chances of attending college and finishing with a
degree increasingly have become linked to their
families‘ income. the College Board reported yes-
terday. ’

The nonprofit group, in rebasing two reports
on college costs and financial aid. noted big gaps
in graduation rates even among students who
have high test scores. Those from families with
the highest income and education levels finished
college at more than double the rate of high-scor-
ing students from the lowest socioeconomic

Sandy Baum. a College Board analyst, said the
data show that college completion increasingly is
“not about academic preparation, it’s about mon-

Not including room. board and books. the tu-
ition and fees at four-year public colleges rose by
a national average of about 6 percent from last
year to $5,491 today

Private four-year schools raised their tuition
by an average of about 7 percent. to $21,235. the
group reported.

The gain in public college tuition was smaller
than the double-digit increases of the last two
years. when numerous states experienced budget
strains and passed more costs onto students. Pri-
vate college tuition increased at mughly the same
rate as the previous year.




 PAGE 2 | Wednesday. Oct. 19, 2005


Continued from page I

This can have negative ef-
fects on the patients' immune
systems. making them vulner-
able to infection, PolyHeme
does not cause adverse im-
mune reactions and is metab-
olized by the body.

These benefits to the pa-
tient are important because
they are the reason the Food
and Drug Administration
granted a waiver from patient
consent at the time of enroll-
ment. Due to the seriousness
of their conditions. patients
who are randomly selected to
receive PolyHeme are in no
shape to have a consent dis
cussion. Throughout their
treatment. however. efforts
are made to notify the pa-
tients' families.

At the
Kansas. l’arrof is responsible
for trying to contact a pa-
tient's family every half hour
to give them the option of re-
moving the patient from the

Also. of the approximately
two million people in the area.
Parrof has only received 30
requests for bracelets that ex-


Continued from page 1



Jennings said this ap-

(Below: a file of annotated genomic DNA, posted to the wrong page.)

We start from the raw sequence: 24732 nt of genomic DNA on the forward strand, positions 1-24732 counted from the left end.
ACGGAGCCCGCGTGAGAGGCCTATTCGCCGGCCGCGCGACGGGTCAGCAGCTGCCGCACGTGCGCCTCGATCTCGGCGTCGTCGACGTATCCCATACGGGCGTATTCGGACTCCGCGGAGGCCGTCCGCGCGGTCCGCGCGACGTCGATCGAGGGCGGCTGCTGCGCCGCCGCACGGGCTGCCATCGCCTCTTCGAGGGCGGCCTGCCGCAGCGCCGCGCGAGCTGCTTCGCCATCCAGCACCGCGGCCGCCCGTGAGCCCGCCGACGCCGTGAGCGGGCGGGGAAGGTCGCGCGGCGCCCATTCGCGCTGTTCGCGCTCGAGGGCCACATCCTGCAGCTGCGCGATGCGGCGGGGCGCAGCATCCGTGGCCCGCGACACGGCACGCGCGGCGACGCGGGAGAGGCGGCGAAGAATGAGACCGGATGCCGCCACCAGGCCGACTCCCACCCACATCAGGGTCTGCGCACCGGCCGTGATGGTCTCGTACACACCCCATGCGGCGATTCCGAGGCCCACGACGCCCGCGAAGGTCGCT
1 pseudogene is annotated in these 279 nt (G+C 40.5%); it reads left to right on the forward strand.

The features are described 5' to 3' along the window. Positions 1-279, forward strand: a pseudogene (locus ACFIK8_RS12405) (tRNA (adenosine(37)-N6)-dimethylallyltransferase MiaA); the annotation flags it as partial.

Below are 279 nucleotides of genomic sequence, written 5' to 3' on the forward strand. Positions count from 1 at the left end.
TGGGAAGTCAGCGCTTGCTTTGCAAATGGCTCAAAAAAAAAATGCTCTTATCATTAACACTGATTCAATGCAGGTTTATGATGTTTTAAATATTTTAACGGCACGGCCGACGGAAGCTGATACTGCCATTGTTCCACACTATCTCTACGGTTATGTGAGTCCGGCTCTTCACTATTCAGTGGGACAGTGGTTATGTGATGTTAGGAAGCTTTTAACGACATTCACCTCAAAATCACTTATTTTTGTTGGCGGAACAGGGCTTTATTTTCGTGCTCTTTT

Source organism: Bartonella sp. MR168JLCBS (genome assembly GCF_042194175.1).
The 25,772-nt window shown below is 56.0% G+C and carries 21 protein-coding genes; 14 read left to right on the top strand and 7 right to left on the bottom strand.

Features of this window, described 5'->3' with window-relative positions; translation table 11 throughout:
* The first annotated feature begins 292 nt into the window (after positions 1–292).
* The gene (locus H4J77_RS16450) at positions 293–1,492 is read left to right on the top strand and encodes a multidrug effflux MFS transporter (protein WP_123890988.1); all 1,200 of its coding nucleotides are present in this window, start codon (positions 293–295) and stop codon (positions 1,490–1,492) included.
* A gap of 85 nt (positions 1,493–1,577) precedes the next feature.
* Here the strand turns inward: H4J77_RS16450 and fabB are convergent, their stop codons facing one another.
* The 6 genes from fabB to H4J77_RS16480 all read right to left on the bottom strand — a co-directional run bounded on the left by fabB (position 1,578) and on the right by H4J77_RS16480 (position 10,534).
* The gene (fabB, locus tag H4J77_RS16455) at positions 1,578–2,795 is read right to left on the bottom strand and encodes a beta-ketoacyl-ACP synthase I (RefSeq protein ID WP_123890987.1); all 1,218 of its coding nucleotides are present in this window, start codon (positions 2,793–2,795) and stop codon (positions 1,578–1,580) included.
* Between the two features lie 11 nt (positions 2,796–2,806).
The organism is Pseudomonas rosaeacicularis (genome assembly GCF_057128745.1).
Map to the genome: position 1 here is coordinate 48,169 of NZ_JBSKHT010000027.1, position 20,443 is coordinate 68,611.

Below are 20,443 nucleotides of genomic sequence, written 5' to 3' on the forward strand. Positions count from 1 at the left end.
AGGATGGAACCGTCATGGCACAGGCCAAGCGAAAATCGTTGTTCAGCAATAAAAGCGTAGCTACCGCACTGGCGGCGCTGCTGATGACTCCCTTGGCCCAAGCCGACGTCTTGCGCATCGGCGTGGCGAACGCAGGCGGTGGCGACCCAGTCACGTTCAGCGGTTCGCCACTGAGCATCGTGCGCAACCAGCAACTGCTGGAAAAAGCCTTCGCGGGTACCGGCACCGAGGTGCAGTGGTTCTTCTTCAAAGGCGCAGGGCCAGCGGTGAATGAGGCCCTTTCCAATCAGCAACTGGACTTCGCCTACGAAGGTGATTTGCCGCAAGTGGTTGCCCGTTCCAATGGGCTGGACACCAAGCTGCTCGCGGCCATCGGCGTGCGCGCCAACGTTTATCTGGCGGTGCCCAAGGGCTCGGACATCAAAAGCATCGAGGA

proach helps students stay
happy with their choice.

“We feel as though we are
getting the best of both
worlds." Jennings said. “Stu
dents are not locked into stay—
ing in school when they are
unhappy. and we are produc-
ing and attracting high per—
forming students here at UK.

“After three years of un-
dergraduate studies. the

University of

press the decision to not be a
part of the trial.

In Kentucky. these
bracelets can be obtained by
calling the PolyHeme hotline:
859-323-3546. ext. 248.

The only recorded reac-
tion to PolyHeme is a mild
rash. which does not occur
frequently. doesn‘t cause dis-
comfort and disappears when
PolyHeme is no longer admin-

lf the FDA decides to ap-
prove PolyHeme after review-
ing the data from this sixth
trial. it will have a large im-
pact on the medical field.

“It could revolutionize the
care of the bleeding patient
where blood is not available,"
Bernard said.

“Being able to administer
PolyHeme at the scene of an
injury is... years away from
what we're able to do now,"
l’arrof said.

At UK, the projected end of
the PolyHeme trial is in the
first quarter of 2006 and
Bernard said he‘s glad UK had
a part.

“We are fortunate to be a
part of this trial." Bernard
said. "i am hopeful of an optiv
mistic outcome.“

newsw kykernelrom

scholars have the option
they can continue school.
study abroad, or do a variety
of things before enrolling in
medical school."

So far the program seems
to be working out. as the 10
students already accepted
into the program are perform-
ing well.

“(They are) very strong in
their motivation and eager to
quickly move through under-
graduate studies in order to
proceed into upper level
courses." Jennings said.

newsra kykernel. com